A big issue is that while Mr. Allen brings up several of the events that punctuated the Bush administration, including the 2000 election and Sept. 11, he struggles to connect the private and public spheres. The Bushes are also presented as being pretty much ideology-free, which was certainly not the case.
But then deep down “Laura Bush Killed a Guy” is not a political satire but a romantic comedy about mutual redemption: “I’m the girl that sadness made,” Mrs. Bush concludes. “And then there’s George.” This may be the only time a mention of the 43rd president could elicit an “Awwww.
Review by Elisabeth Vincentelli, New York Times
Political views aside, Laura Bush Killed a Guy
is a fascinating and provocative entertainment.
Review by Darryl Reilly in Off-Broadway
If you Google my name, and, when you start to type my name into Google, the first suggestion is Cowboy Cookies. The recipe. Laura Bush Cowboy Cookies. They are forever associated with my name. The second suggestion is killed a guy. Laura Bush killed a guy…It comes from The Family Guy. I don’t care for the show, but George loooooves it and watches it all the time and laughs and laughs.
With her honeyed and smoky Texan vocal inflections, wearing a short-haired lustrous brown wig and costume designer Rhonda Key’s gleaming trim white suit, actress Lisa Hodsoll is phenomenal as former First Lady Laura Bush in author Ian Allen’s kaleidoscopic solo play, Laura Bush Killed a Guy.
For 95 mesmerizing minutes, Ms. Hodsoll gives a smashing performance that transcends mere impersonation or campy replication. Looking and sounding like Mrs. Bush, with her twinkling eyes and beaming presence, Hodsoll’s characterization is a dazzling amalgam of comedy, emotion and depth. An only child, she and her parents went on a mission:
I remember a powerful feeling of pleasure, a combination of joy and relief, as the big iron gates parted and I heard the wonderful sound of acorns popping under the tires as Daddy pulled up the winding driveway of the orphanage. Mother took my hand and we met with the staff, and they walked us through a labyrinthine series of halls, where we met and sat and talked with many of the children there, little boys and girls, who I liked and who seemed to like me.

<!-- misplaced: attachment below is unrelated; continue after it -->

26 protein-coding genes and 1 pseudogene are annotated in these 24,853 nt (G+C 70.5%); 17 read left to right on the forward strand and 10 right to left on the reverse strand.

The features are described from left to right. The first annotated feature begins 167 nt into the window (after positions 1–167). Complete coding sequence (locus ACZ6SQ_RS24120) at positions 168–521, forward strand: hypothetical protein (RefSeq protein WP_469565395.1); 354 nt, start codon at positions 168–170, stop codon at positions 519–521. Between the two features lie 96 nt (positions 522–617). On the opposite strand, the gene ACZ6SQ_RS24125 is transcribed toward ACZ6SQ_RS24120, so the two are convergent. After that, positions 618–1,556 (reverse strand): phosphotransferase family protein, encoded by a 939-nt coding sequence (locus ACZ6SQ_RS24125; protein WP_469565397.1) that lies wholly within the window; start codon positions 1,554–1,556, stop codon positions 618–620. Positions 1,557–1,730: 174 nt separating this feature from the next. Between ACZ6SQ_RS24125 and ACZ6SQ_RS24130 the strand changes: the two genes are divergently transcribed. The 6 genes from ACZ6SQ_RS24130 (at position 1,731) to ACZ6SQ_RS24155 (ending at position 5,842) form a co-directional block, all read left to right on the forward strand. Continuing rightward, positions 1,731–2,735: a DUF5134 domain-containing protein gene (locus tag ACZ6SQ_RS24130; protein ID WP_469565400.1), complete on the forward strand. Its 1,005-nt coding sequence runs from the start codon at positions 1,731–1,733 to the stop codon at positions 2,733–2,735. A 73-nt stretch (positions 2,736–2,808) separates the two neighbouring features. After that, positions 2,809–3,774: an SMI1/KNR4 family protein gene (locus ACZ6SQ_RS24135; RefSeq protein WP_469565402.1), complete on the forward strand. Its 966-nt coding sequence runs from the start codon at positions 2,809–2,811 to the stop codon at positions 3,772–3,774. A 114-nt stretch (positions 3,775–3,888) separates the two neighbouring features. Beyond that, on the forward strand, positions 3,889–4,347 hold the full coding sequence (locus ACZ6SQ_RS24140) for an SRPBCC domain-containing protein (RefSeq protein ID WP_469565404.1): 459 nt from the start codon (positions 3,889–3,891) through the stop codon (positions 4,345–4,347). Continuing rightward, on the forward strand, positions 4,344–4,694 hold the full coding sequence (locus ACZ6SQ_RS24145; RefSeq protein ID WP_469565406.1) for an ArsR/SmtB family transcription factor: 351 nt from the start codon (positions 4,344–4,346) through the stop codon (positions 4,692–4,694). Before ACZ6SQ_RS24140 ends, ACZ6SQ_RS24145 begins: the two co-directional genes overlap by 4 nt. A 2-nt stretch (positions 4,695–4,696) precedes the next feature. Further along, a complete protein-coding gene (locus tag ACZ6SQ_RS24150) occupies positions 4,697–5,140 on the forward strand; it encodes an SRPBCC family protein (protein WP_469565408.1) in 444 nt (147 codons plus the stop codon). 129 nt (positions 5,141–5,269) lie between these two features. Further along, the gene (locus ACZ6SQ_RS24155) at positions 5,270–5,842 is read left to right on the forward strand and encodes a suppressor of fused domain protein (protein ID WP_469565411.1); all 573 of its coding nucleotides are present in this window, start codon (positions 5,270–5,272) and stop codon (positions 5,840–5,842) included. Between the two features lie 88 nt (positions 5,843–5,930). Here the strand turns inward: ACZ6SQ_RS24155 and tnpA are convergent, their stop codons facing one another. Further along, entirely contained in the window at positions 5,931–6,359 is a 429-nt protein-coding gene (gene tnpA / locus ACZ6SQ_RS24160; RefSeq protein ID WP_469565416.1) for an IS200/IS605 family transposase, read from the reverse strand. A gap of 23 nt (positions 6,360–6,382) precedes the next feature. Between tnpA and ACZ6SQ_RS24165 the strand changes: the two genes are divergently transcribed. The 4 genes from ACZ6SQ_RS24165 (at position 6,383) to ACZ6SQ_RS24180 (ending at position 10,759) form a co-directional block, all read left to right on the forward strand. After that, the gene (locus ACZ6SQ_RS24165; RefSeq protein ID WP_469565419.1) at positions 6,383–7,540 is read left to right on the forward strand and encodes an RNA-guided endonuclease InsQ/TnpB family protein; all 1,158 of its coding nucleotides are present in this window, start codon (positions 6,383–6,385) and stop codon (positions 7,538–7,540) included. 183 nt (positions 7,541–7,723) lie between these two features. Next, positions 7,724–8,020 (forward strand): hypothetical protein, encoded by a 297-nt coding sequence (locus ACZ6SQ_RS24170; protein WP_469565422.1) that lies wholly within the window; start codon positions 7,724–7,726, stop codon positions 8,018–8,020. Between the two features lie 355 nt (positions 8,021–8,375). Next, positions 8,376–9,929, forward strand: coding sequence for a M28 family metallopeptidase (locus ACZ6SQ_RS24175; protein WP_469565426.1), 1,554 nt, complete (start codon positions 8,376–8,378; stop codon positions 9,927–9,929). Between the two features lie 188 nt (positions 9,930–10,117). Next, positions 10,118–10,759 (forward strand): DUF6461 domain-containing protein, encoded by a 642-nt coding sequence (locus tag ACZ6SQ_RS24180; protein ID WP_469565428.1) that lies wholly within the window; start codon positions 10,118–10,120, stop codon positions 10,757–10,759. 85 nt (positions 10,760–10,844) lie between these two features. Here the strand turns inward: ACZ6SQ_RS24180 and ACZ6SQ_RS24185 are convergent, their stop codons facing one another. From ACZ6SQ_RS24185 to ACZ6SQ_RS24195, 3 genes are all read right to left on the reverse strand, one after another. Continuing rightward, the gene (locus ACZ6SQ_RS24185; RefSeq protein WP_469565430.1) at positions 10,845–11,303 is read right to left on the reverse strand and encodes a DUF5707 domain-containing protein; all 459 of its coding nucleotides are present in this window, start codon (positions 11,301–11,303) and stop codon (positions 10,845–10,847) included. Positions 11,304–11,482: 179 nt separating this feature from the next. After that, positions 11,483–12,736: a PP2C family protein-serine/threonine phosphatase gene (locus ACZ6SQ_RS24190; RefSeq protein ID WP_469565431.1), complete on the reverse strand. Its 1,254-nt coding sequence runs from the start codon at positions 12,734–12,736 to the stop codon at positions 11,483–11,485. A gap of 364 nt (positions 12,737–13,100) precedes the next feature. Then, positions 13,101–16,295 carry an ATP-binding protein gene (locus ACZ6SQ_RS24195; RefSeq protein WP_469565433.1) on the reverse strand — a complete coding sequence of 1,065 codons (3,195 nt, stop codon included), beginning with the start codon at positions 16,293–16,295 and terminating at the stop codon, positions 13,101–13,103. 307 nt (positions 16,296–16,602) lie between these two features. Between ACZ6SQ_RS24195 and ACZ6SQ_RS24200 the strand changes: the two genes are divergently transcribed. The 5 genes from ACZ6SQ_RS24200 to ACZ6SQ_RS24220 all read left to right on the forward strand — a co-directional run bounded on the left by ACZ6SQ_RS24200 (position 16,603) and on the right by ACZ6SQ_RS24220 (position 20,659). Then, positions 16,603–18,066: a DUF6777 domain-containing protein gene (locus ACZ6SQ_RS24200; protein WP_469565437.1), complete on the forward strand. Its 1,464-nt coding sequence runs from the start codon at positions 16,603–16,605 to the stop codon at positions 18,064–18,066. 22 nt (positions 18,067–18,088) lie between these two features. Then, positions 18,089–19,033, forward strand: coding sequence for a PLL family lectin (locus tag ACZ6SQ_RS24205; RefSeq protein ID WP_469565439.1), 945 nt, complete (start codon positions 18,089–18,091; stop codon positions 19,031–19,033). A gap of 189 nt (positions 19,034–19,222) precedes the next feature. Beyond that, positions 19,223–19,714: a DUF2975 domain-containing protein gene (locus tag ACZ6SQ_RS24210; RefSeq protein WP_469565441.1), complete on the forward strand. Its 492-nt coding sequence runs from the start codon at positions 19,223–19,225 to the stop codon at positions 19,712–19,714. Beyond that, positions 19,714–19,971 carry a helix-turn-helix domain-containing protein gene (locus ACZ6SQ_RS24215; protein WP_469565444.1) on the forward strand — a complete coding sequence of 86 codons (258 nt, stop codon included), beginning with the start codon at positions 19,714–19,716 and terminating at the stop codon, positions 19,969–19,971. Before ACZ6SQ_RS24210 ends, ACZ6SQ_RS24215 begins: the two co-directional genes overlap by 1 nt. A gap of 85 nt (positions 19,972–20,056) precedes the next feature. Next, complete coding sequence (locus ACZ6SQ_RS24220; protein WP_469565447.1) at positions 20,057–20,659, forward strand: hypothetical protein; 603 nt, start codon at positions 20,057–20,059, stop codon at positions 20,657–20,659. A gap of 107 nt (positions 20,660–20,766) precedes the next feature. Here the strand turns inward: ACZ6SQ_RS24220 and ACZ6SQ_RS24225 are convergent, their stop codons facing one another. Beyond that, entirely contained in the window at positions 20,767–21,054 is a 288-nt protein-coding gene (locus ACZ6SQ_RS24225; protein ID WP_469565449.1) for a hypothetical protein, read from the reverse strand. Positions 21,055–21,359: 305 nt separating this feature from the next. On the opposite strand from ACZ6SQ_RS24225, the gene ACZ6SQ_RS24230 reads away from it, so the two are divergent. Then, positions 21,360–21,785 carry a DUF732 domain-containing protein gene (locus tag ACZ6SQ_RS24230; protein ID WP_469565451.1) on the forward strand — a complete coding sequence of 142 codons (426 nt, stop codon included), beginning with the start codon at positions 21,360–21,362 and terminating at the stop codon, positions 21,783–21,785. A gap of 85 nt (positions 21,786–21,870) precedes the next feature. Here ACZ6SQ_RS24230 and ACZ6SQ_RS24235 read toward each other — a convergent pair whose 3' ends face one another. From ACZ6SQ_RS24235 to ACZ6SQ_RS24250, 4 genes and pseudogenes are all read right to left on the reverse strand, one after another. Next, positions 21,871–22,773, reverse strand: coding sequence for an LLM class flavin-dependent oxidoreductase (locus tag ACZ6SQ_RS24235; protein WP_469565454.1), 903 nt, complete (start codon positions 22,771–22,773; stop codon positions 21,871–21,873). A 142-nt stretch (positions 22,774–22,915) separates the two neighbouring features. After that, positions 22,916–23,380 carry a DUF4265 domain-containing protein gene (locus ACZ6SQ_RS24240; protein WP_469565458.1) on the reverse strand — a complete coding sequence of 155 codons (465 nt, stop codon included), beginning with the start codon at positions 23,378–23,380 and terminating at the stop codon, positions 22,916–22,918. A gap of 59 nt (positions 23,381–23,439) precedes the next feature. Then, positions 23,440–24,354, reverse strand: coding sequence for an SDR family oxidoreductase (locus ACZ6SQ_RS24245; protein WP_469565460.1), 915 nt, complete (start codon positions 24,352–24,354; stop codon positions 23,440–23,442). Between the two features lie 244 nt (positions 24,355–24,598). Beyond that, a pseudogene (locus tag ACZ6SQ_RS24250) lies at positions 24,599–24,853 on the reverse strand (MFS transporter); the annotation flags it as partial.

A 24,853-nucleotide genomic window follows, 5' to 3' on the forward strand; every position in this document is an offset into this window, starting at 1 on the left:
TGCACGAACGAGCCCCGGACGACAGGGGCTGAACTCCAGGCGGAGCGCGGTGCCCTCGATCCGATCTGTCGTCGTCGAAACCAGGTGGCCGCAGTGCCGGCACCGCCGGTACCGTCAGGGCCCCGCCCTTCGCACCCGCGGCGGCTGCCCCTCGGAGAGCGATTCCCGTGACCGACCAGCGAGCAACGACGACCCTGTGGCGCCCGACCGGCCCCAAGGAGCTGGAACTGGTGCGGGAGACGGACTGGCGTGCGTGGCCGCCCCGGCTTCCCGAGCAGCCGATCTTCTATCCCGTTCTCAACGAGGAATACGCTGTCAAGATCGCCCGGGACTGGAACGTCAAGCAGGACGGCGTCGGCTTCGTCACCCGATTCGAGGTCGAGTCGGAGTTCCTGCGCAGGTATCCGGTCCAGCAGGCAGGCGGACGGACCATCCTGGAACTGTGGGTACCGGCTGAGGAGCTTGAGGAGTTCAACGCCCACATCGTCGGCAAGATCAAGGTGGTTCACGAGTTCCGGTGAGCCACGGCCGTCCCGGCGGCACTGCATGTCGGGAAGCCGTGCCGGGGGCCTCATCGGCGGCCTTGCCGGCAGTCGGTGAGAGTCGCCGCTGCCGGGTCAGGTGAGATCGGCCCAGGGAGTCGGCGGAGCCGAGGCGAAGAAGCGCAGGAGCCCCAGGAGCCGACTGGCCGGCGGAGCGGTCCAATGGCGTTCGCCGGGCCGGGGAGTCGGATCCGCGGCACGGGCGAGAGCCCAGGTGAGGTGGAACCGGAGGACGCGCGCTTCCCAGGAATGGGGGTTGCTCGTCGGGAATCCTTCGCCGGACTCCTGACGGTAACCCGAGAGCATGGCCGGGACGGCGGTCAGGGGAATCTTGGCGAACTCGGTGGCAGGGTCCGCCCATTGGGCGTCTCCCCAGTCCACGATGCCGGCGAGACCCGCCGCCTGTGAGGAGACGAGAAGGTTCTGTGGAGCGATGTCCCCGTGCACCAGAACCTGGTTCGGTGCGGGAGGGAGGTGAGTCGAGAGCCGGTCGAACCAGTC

Weaving well-researched biographical facts with detours into fantasy, Mr. Allen creates an enthralling portrait that is written with elegance, slyness and wit. Divided into three acts and structured as non-linear reminiscences and observations the play covers crucial events with theatrical flair.
Upon entering the contained theater that has two rows of seats on each of its three sides, the audience is greeted with a platter of cookies that are free to take.
Kim Deane’s simple yet striking set is a small round platform on which is a vintage wingchair. Adjacent is a black cloth-covered high table with a flower in a glass vase and a glass of water. A framed photograph of George W. Bush strategically hangs on the wall.
Hodsoll enters and addresses the audience directly as she does throughout. We learn that her recipe for Cowboy Cookies (chocolate, oats and nuts) was voted on twice by readers of Family Circle Magazine’s Presidential Cookie Contest as the best one, against opponents Tipper Gore and Teresa Heinz Kerry. She then recites the recipe.
We are now transported to a surreal universe by lighting designer David C. Ghatan and sound designer Lucas Zarwell’s dynamic contributions. The vignettes are punctuated by sharp blackouts, searing brightness and pulsing musical interludes. Stark titled projections herald the different acts and names of figures spoken of.
John Vreeke’s direction is highly aesthetic as he has Hodsoll meticulously placed, standing in multiple positions, at varying distances from the audience as well as periodically sitting. Mr. Vreeke’s unison of his rigorous physical staging, guidance of Hodsoll and employment of the technical elements results in a stimulating presentation on every level.